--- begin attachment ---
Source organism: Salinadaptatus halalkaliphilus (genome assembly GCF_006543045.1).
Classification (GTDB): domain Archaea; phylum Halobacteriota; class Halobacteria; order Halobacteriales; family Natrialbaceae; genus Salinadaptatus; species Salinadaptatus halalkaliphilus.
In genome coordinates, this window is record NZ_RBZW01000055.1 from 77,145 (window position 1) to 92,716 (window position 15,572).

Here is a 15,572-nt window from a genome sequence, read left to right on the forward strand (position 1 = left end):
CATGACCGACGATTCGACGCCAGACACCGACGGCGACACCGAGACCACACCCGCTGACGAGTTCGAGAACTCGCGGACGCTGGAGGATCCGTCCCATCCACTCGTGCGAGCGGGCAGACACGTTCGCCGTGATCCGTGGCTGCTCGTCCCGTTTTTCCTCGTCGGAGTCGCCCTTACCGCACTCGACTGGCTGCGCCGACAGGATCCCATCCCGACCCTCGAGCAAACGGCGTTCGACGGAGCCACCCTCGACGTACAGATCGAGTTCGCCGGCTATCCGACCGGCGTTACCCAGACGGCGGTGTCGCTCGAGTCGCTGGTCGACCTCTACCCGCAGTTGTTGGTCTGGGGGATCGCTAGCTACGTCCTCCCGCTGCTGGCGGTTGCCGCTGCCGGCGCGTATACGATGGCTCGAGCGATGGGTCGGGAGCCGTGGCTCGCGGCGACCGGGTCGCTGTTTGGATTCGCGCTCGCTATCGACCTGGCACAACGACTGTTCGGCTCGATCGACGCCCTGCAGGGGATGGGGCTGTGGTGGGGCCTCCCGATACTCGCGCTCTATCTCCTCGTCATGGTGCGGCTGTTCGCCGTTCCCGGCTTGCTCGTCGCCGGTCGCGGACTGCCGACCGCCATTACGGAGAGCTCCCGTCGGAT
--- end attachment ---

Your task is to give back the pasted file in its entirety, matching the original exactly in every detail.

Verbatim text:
Source organism: Salinadaptatus halalkaliphilus (genome assembly GCF_006543045.1).
Classification (GTDB): domain Archaea; phylum Halobacteriota; class Halobacteria; order Halobacteriales; family Natrialbaceae; genus Salinadaptatus; species Salinadaptatus halalkaliphilus.
In genome coordinates, this window is record NZ_RBZW01000055.1 from 77,145 (window position 1) to 92,716 (window position 15,572).

Here is a 15,572-nt window from a genome sequence, read left to right on the forward strand (position 1 = left end):
CATGACCGACGATTCGACGCCAGACACCGACGGCGACACCGAGACCACACCCGCTGACGAGTTCGAGAACTCGCGGACGCTGGAGGATCCGTCCCATCCACTCGTGCGAGCGGGCAGACACGTTCGCCGTGATCCGTGGCTGCTCGTCCCGTTTTTCCTCGTCGGAGTCGCCCTTACCGCACTCGACTGGCTGCGCCGACAGGATCCCATCCCGACCCTCGAGCAAACGGCGTTCGACGGAGCCACCCTCGACGTACAGATCGAGTTCGCCGGCTATCCGACCGGCGTTACCCAGACGGCGGTGTCGCTCGAGTCGCTGGTCGACCTCTACCCGCAGTTGTTGGTCTGGGGGATCGCTAGCTACGTCCTCCCGCTGCTGGCGGTTGCCGCTGCCGGCGCGTATACGATGGCTCGAGCGATGGGTCGGGAGCCGTGGCTCGCGGCGACCGGGTCGCTGTTTGGATTCGCGCTCGCTATCGACCTGGCACAACGACTGTTCGGCTCGATCGACGCCCTGCAGGGGATGGGGCTGTGGTGGGGCCTCCCGATACTCGCGCTCTATCTCCTCGTCATGGTGCGGCTGTTCGCCGTTCCCGGCTTGCTCGTCGCCGGTCGCGGACTGCCGACCGCCATTACGGAGAGCTCCCGTCGGAT